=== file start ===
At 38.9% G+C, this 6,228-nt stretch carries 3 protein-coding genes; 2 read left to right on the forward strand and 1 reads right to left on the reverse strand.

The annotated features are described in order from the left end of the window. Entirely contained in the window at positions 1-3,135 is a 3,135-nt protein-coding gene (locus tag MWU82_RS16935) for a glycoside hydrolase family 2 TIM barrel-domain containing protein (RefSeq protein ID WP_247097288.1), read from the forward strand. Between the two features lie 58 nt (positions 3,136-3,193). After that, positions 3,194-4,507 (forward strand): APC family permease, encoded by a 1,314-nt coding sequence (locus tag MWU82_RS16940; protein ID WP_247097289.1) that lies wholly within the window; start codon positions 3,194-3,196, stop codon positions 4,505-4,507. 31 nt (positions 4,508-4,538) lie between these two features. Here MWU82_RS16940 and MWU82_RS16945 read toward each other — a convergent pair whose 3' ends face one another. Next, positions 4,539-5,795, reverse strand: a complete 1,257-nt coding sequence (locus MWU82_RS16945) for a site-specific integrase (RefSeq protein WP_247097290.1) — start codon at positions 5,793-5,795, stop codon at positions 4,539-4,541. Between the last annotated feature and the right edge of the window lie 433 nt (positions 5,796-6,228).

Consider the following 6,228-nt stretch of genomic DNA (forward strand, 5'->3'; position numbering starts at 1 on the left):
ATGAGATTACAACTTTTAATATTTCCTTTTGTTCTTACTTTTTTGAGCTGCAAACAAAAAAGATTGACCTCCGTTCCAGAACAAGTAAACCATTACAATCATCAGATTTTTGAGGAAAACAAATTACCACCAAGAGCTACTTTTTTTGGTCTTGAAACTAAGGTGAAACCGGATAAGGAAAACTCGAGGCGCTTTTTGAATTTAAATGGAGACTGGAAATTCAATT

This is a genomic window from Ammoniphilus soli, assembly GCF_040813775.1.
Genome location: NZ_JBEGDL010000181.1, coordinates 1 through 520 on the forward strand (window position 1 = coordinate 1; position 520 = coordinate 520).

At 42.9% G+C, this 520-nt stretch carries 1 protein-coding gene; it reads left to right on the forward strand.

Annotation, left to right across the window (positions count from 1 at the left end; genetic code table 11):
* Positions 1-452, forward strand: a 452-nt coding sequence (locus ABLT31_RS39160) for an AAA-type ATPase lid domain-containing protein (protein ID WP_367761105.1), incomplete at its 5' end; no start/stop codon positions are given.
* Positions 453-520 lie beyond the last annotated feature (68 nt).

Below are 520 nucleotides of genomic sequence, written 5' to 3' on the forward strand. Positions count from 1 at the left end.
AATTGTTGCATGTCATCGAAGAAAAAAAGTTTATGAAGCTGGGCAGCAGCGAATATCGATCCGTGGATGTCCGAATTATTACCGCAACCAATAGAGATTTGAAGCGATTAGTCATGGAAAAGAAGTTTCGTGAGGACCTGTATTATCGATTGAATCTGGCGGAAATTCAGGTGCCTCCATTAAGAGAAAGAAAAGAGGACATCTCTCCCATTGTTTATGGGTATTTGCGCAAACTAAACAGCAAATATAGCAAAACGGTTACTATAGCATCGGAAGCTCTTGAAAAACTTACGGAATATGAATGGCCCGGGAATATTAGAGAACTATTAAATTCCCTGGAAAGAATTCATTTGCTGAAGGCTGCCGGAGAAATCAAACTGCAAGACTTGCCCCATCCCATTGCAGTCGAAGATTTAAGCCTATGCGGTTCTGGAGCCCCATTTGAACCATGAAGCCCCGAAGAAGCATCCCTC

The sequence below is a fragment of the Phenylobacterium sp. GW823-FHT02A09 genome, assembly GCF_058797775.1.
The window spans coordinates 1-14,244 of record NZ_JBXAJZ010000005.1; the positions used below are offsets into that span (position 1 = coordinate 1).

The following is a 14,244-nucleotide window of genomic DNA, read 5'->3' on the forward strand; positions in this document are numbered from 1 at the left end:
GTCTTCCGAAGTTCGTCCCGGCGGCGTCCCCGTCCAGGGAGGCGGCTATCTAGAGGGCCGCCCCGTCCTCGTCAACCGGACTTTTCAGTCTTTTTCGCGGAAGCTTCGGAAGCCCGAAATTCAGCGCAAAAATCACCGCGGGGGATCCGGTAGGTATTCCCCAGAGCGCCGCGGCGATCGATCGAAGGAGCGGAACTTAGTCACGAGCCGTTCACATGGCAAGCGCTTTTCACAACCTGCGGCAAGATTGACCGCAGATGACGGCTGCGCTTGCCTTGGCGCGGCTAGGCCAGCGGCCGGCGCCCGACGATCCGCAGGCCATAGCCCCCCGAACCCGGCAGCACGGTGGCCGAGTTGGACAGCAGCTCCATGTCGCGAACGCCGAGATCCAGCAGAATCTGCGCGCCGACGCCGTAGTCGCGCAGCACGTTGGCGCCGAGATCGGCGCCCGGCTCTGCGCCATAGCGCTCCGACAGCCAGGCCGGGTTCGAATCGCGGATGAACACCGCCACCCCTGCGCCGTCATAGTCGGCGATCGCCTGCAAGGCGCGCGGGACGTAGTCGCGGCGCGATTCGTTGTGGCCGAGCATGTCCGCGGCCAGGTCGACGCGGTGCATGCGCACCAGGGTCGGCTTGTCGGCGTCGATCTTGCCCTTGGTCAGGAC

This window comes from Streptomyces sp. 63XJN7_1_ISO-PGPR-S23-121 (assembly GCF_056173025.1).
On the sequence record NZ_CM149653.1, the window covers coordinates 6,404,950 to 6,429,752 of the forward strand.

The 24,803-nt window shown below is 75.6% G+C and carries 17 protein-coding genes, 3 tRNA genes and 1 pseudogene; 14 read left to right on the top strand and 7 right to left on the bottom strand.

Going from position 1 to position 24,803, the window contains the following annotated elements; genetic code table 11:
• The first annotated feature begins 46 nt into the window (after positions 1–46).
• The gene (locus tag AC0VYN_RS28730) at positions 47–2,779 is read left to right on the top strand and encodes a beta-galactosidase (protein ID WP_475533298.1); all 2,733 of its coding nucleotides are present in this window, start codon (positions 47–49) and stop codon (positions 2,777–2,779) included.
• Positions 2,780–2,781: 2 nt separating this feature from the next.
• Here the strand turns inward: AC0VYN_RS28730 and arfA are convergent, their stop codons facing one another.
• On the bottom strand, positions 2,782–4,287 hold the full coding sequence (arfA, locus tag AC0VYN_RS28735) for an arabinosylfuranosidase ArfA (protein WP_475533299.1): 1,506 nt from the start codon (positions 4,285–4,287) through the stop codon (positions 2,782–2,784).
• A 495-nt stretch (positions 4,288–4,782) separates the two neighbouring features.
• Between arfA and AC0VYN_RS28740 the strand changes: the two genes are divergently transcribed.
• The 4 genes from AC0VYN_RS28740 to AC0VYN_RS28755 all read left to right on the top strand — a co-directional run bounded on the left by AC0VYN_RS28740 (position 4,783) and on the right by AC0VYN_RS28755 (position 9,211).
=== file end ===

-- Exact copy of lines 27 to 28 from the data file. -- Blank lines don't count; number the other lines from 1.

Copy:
• Between arfA and AC0VYN_RS28740 the strand changes: the two genes are divergently transcribed.
• The 4 genes from AC0VYN_RS28740 to AC0VYN_RS28755 all read left to right on the top strand — a co-directional run bounded on the left by AC0VYN_RS28740 (position 4,783) and on the right by AC0VYN_RS28755 (position 9,211).